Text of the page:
Four Ways RCM Must Transform for the Shift to Value-Based RCM

Value-based care is driving transformation of many established operations within medical groups—and the revenue cycle is no different.

It is likely that 2018 will be remembered as the year that value-based care became a financial reality for most U.S. medical practices. Those participating in MIPS (the Merit-based Incentive Payment System) received their first round of results and a view of the impact on future reimbursement rates.

Specialists taking part in advanced alternative payment models (APMs) such as the Oncology Care Model (OCM) program were also provided performance reports from CMS, in some cases accompanied by unexpected claw back demands. Finally, commercial payers such as UnitedHealthcare and Aetna promoted research and forecasts attesting to the increasing influence of value-based contracts in the reimbursement mix.

A recurring theme of value-based care is the need for practices to undergo transformation and adjust their practices, clinically and operationally. But how should they transform financially?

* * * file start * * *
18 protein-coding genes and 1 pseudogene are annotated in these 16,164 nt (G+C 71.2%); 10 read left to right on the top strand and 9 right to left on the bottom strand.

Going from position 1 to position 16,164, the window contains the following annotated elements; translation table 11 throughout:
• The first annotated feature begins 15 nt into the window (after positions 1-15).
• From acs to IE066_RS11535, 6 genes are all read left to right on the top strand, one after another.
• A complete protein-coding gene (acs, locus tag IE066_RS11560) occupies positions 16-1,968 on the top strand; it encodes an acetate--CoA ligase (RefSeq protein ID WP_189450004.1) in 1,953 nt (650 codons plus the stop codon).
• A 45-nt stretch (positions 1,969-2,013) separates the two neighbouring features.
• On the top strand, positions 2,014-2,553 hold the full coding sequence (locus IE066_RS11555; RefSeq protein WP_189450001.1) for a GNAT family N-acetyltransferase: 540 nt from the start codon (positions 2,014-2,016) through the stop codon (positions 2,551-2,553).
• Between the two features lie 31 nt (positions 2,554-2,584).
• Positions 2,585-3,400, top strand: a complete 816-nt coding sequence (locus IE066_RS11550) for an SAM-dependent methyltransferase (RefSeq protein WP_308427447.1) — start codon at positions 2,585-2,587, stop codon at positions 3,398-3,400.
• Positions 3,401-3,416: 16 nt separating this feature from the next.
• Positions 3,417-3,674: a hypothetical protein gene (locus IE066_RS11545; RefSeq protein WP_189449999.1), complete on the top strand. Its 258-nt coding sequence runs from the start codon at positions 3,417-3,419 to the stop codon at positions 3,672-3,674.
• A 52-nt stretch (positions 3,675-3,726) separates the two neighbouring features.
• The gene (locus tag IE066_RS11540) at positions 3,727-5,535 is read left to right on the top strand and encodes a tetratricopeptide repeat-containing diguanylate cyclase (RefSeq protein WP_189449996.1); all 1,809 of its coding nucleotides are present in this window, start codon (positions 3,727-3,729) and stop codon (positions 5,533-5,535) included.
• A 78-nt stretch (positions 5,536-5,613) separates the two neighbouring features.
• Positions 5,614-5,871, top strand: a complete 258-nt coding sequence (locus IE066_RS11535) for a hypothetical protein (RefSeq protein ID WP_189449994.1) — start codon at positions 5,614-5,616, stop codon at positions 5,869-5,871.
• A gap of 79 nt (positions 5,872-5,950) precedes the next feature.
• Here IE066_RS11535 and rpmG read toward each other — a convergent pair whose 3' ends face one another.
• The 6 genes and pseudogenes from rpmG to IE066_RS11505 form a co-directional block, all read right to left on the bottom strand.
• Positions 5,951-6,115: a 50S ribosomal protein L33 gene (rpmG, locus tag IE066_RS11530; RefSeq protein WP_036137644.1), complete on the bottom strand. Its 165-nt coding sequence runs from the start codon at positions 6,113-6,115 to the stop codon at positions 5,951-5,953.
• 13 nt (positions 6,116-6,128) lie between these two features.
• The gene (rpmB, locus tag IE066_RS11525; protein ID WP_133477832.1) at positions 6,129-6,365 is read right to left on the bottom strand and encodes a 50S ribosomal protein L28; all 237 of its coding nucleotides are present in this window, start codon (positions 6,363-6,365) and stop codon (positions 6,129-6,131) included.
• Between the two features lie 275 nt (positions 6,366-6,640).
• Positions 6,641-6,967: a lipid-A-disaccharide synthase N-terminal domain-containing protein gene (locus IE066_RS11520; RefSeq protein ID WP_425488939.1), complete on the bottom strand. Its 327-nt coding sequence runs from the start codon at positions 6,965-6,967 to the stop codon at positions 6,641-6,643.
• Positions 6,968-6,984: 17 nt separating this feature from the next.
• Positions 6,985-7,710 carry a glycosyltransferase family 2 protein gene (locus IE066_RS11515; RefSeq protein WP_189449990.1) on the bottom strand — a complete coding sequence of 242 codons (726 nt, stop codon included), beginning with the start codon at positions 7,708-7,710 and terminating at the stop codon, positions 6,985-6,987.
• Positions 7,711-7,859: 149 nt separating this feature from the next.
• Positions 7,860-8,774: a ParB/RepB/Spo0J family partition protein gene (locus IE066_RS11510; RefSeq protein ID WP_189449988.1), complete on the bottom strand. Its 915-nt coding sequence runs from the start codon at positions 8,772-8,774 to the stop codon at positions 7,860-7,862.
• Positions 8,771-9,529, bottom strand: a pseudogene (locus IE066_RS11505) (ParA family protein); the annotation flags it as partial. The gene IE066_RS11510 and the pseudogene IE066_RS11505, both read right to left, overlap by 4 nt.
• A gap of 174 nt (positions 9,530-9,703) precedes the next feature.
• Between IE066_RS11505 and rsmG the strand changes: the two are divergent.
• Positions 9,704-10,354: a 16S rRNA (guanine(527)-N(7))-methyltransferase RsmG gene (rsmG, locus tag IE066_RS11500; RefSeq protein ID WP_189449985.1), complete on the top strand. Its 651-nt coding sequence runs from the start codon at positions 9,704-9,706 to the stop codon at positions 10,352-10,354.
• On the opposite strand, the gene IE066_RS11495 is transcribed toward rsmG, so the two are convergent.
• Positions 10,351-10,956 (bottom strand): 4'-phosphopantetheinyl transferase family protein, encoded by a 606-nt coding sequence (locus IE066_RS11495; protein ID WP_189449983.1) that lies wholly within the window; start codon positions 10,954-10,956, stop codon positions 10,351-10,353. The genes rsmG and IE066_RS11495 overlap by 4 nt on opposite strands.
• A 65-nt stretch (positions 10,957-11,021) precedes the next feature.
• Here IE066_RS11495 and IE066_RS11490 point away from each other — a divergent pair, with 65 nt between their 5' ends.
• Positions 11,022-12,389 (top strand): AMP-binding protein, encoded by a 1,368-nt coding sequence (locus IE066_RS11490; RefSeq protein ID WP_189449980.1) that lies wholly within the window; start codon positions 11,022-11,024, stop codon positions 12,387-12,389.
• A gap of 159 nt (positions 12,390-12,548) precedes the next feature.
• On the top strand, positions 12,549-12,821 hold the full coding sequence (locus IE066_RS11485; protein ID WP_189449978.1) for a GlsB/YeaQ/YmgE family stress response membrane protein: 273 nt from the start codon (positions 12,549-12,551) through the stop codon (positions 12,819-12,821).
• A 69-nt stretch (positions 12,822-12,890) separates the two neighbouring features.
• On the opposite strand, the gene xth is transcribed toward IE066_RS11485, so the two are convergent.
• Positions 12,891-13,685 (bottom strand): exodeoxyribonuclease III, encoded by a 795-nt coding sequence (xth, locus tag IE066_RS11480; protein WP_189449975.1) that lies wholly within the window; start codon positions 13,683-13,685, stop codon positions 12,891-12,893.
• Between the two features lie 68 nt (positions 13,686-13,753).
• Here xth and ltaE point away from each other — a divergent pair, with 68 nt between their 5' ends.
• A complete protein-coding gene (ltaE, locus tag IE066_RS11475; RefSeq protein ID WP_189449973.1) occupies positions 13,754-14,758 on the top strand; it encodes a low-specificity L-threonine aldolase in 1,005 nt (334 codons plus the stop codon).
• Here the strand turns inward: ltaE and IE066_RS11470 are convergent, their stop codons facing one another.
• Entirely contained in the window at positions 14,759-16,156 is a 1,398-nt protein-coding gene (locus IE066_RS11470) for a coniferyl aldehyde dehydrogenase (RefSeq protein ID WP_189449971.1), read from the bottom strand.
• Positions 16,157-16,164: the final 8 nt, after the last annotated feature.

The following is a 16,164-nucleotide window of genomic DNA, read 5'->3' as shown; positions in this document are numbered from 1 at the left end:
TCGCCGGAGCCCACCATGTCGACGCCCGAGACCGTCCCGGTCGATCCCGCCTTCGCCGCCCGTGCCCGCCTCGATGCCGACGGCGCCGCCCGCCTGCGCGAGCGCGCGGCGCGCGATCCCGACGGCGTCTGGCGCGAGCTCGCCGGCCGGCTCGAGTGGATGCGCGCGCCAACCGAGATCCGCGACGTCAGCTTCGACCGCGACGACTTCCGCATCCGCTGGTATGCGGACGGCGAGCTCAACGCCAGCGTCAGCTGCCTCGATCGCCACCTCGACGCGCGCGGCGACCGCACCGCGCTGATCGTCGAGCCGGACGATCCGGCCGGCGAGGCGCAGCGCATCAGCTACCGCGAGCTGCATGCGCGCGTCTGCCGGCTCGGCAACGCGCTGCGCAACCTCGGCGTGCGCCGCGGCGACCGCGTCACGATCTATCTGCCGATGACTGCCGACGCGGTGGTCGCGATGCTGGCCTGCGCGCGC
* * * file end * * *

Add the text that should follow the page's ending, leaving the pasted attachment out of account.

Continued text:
Revenue cycle management (RCM) has been the primary process by which practices ensure they are fairly and fully reimbursed for the care they provide to patients. In a fee-for-service system, the process is straightforward at a high level—ensure encounters are properly documented in the electronic health record (EHR), submit corresponding claims and follow through to payment. Now, with revenue streams dependent on new quality and cost performance measures, benchmarks compiled from peer groups, episode costs beyond practice walls and more, forecasting payment has become much more challenging. While fee-for-service reimbursement is not going to vanish, the shift to value-based care requires practices to revisit their existing RCM approaches and evolve them in four primary areas:

Optimize based on value, not just volume. Practice financial performance once depended primarily on the “top line” of patient encounters, both the number of them and the type of services delivered. This, in turn, led to a focus on the up-front accuracy of claims, not to mention the efficiency of provider and office workflows.